Highlights from the Book Blogging Community | February

blog-highlights

It’s that time again for me to share some of my favorite blog posts from the last month. I am so glad you’re all enjoying this monthly feature, and that I get to introduce you to some blogs I love, but you might not know about. As usual, it was tough narrowing down the posts I wanted to share this month, but, ultimately, I went with the ones that made me think a bit more deeply about reading in general. I hope you’ll benefit from them as well.

Discussion: For or Against Readability by Olive at The Book Olive. This one is actually not a blog post, but a video. Recently, I’ve found myself gravitating more towards adult book discussions, and Olive has quickly become one of my favorite BookTubers. I really enjoyed this discussion about readability (inspired by an article she links in the description of her video). It was enlightening, and really made me think about why I choose certain books to read, and how readability affects my perception of certain books.

Are You Allowed to Enjoy Problematic Books? ~ Are We Making a Big Deal Out of This? by A. at Going Through Books. This is actually something I’ve been thinking a lot about lately. Are we ‘allowed’ to enjoy problematic books? If we do, must we then accept that they’re problematic? Is this only an issue because we’re discussing books online? It’s an interesting question, and I really enjoyed this post and the approach it takes.

Jo Talks Books: Where Are All the Single Characters in YA? by Jo at BookLoversBlog. I loved this post, because it addressed one of the reasons I find myself gravitating away from YA. I have no problem with romance, but must everyone be paired up (and usually within the same group of friends)? And I do think it’s important for teenagers to relate to characters who are single, who don’t necessarily seek out romance, or make it a priority in their lives.

Kernels of Nonsense: Are ARCs Worth It? by Alicia at A Kernel of Nonsense. Another question I’ve been putting more thought into lately. As my blog grows, I’ve been getting more and more ARCs – from publishers, authors, and ones I request from NetGalley. Along with them comes the pressure to read and review them, and it can get overwhelming. Sometimes I’m not in the mood for a particular book, and I end up enjoying it less because I force myself through it. ARCs are definitely enticing and a major perk to blogging, but at times, I do wonder if they’re worth it.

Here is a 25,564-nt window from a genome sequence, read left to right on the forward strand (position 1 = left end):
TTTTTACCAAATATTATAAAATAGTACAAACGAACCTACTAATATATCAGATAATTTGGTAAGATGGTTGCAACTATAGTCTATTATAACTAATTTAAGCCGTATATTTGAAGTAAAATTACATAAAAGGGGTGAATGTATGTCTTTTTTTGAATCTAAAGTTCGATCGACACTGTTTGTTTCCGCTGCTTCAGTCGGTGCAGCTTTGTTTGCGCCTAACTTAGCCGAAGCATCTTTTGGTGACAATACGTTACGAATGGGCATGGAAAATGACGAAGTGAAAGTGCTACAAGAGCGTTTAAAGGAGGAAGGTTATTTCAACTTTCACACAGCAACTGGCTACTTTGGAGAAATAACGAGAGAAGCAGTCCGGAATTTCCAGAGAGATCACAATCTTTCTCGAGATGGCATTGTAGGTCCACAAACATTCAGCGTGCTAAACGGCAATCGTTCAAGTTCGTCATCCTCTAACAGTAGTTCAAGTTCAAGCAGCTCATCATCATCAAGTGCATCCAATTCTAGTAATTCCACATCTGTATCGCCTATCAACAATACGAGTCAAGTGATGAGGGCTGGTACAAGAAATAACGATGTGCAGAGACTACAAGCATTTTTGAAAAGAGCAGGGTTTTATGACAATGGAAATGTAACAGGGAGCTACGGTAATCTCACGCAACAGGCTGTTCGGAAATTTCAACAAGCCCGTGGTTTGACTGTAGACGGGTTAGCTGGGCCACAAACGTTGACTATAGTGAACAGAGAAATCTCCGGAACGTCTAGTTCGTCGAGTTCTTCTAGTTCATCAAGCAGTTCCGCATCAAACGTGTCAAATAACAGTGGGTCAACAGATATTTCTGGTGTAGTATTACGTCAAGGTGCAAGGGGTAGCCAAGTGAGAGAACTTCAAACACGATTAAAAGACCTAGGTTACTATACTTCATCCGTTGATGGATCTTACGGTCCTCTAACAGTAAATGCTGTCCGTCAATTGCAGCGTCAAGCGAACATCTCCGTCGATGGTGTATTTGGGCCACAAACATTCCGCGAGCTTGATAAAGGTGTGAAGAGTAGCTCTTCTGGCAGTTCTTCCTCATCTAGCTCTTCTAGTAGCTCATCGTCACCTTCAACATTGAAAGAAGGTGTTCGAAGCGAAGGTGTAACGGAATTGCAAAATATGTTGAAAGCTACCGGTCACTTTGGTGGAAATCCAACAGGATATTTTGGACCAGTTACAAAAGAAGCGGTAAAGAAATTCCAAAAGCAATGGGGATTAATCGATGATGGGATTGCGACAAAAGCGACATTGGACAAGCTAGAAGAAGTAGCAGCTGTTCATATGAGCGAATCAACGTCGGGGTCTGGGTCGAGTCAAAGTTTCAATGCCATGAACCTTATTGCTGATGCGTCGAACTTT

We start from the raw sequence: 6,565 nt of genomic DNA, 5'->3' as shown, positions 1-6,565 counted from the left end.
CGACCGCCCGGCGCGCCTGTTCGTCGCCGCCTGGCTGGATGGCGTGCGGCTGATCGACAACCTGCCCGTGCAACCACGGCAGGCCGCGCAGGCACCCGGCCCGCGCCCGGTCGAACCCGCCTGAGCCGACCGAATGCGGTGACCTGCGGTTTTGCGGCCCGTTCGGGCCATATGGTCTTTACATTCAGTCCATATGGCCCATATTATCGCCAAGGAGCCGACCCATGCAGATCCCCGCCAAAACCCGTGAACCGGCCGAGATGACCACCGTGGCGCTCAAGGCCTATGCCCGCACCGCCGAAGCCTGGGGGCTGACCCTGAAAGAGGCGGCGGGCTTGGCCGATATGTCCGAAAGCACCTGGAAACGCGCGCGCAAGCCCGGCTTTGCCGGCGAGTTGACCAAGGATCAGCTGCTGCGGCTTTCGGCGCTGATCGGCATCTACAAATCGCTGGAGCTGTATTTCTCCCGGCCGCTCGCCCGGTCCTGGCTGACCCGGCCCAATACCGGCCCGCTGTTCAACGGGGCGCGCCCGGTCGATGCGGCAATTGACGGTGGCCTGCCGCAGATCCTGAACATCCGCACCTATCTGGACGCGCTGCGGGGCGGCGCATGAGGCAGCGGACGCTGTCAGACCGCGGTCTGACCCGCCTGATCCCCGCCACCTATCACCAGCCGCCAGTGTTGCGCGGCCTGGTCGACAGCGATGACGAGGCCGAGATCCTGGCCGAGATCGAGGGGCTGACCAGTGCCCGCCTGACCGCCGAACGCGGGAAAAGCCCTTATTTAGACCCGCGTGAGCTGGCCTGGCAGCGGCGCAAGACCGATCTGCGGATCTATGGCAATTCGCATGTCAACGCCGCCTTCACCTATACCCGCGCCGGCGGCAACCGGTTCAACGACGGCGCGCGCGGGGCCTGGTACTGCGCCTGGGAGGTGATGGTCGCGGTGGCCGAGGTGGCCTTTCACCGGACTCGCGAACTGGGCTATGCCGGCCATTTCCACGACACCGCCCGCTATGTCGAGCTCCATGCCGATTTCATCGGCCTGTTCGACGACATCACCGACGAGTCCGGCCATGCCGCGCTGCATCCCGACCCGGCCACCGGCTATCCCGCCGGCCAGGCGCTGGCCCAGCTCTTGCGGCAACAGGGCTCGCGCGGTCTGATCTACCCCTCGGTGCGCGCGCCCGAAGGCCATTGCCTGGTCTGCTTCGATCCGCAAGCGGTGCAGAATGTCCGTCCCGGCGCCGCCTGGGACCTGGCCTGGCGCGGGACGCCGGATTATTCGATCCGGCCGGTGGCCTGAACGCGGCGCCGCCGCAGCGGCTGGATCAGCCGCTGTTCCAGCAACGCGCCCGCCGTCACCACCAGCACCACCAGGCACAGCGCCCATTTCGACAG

Let’s Talk: Do Reading Plans and Rules Work for You? by Puput at Sparkling Letters. I liked this post, because recently I’ve been moving away from ‘reading rules’ (i.e. challenges, readathons, etc.). There is a lot of pressure that comes along with blogging, and I’ve found that I enjoy reading more when I don’t feel any sort of pressure to do it, or finish books in a certain amount of time.

Why We Need More Positive Girls Portrayal in Books by Puput at Sparkling Letters. Another post I think is really important, because I have noticed a lot of books that claim ‘strong female characters’, but don’t really deliver. And that’s definitely something that needs to be addressed, particularly in YA.

Why I Like Reading Negative Reviews of Books I Loved by Kourtni at Kourtni Reads. Kourtni brings up some really great points in this post. Not everyone is going to like the same books, and reading a different perspective can help open your eyes to certain things in books. Personally, there are a lot of books I enjoyed only to later realize – with the help of a negative review – that there were actually major issues (this is particularly relevant when it comes to diversity).


Are there any blog posts you loved this month? Share them in the comments! And feel free to link your own posts if you think I might enjoy them. (Just please, please don’t copy and paste your entire post as a comment. Thanks.)

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10 thoughts on “Highlights from the Book Blogging Community | February

  1. I am so glad I saw this post. The one that spoke to me most is Why We Need More Positive Girls Portrayal in Books by Puput at Sparkling Letters. In so many of the YA novels I have read lately the female characters are hollow. They serve one single purpose, have no depth, and are so often portrayed as needing a man’s help to accomplish a goal. It gives me no end of frustration.

    Liked by 1 person

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